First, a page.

With respect to leak testing of closed and especially of prefilled containers within test chambers, it is known to instal at the exterior of such a container either over- or under-pressure, as an initial value, then to shut off the test chamber from overpressure or underpressure sources and then to monitor the pressure course at the remaining volume between the interior wall of the test chamber and the container installed therein. The measuring cycle time per container is significantly dependent from the extent of the said remaining volume, between wall of the test chamber and container therein: The bigger that such a volume is selected, the longer the measuring cycle will last, because loading with overpressure or evacuation will consume the more time the larger that the said remaining volume is selected.
Further, a leak of a predetermined extent of said container and the respective stream of pressurizing gas from the outside to the inside of the container or of gas previously contained in the container to its outside -- in the case of underpressure at the container outside --, will result in a smaller detectable pressure change signal the bigger that the said remaining volume is selected.
For leakage tests of such closed and especially of filled containers up to now a straightforwards approach was practised in using cylindric test chambers.
Therefrom it may be seen that the present invention departs from the recognition that for testing closed containers the same volume, namely the said remaining volume, is responsible for the extent of the measuring cycle time as well as for the measuring accuracy and that by the most simple measure, namely of reducing the said volume, both the said criteria are optimized, namely the cycle length is minimized and the measuring accuracy maximized.
An inventive test chamber with improved test cycle time and measuring accuracy for a container which has a cross-sectional area diminishing along the direction of a transverse axis through the container, comprises a closable test cavity for introducing the container; means for installing a pressure difference as an initial value between the inside of the container and the remaining volume of the test cavity once the container is introduced therein; means for measuring a pressure value which is dependent from the pressure difference installed and the leakage of the container, whereby the shape of the cavity is selected to be at least substantially geometrically similar to the shape of the container, so as to minimize the remaining volume and whereby the means for installing and the means for measuring communicate with the remaining volume so as to test a closed container without destroying its closed integrity.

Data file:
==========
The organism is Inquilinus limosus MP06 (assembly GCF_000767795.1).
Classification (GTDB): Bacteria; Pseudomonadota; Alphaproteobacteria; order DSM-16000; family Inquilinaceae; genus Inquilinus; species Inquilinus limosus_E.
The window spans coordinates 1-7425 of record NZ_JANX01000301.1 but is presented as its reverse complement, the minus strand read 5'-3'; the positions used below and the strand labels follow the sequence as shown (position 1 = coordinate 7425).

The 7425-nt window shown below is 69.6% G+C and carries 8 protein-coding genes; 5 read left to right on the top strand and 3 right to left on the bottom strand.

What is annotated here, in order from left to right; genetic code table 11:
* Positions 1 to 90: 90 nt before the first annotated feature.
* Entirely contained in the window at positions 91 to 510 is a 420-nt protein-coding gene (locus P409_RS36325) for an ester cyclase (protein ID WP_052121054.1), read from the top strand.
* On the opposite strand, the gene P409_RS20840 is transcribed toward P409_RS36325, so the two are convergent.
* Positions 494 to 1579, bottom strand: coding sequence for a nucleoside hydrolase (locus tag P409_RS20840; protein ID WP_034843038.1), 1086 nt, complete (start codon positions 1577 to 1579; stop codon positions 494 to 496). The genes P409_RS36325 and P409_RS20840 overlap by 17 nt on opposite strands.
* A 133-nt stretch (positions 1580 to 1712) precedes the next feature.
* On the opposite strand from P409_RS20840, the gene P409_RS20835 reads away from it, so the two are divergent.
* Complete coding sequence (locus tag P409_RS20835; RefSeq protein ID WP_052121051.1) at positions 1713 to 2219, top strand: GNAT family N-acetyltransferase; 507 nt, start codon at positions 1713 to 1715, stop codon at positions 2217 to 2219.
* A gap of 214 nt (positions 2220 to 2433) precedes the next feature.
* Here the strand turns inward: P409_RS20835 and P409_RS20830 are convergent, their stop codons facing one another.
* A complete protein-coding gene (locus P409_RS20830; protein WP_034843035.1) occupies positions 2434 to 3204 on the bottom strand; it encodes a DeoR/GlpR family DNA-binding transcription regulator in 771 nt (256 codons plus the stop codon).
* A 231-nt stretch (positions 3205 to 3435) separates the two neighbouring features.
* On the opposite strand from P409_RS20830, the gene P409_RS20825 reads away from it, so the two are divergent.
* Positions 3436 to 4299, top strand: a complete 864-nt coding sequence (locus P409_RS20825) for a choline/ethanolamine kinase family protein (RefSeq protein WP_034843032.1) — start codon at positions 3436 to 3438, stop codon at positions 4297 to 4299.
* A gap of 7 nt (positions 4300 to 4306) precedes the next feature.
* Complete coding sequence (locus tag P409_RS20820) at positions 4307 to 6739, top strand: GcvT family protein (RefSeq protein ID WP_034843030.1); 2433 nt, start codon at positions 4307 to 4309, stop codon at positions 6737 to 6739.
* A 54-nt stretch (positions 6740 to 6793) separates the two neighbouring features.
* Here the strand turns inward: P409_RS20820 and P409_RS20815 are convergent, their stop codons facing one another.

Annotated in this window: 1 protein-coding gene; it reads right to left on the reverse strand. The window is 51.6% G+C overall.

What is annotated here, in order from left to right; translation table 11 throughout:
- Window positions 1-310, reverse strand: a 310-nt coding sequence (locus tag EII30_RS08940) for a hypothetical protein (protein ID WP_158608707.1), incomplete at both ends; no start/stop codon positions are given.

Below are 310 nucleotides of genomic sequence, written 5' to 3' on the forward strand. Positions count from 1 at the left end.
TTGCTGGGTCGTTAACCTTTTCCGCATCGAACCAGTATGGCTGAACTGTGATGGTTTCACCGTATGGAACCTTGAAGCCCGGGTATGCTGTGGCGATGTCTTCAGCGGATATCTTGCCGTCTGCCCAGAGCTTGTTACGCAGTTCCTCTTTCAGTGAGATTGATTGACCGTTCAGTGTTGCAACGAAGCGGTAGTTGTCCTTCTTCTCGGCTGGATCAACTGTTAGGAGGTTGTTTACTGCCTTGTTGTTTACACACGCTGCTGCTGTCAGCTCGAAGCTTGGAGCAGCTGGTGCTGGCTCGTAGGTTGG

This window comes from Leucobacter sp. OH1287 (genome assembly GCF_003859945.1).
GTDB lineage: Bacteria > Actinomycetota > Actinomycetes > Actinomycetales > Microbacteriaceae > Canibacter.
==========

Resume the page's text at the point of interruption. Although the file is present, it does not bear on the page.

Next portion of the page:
By the fact that for a closed container the shape of the test cavity is selected to be at least substantially similar to the shape of the container and thus has an open cross-section area which diminishes along an axis of the cavity as does the cross-sectional area of the container, a minimal volume difference between the volume of the test cavity and the volume of the container is realized, and thus a minimal remaining volume defined as above. For leak testing the said container within said test cavity and so as to not destroy its closed integrity, the means for installing the pressure difference and the means for monitoring the time course of the leak significant pressure signal are connected to the remaining volume between inside of the test cavity and the container introduced therein.
The above and other object of the present invention will become more apparent as the description proceeds.
The above and other features of the present invention will be more readily understood when the following detailed description is considered in conjunction with the accompanying drawings, in which:
FIG. 1 shows schematically a prior art test chamber and its use for leak testing of closed and filled containers which containers have a diminishing cross-sectional area seen in direction of a transverse container axis,
FIG. 2 shows schematically and in analogue representation to FIG. 1, an inventive test chamber realized according to the inventive method,
FIG. 3 shows schematically in a cross-sectional representation a preferred embodiment of an inventive test chamber for leak testing of cup shaped containers as of yoghurt cups.
In FIG. 1 there is schematically shown a test chamber 1 as it is known also for leak testing of closed containers 3, which, seen in direction of an axis A of the container, have a diminishing cross-sectional area F3. The container 3 is filled with a filling material 5 and is e.g. closed by a covering foil-like lid 7. The foil-like lid 7 is fixed along its periphery to the container 3, e.g. by glueing or welding. Such a container may be a plastic material cup being closed by an aluminium foil 7.
For leak testing, such containers 3 are introduced into the test chamber 1 which then is hermetically closed by means of a cover 11 and a seal 13. Between the container 3 and the interior wall of the test chamber, which latter consists of the cover 11 and the chamber receptacle 15, there is defined a remaining volume Vz which is pressurized by the test pressure pz which test pressure is different from the pressure inside the closed container 3.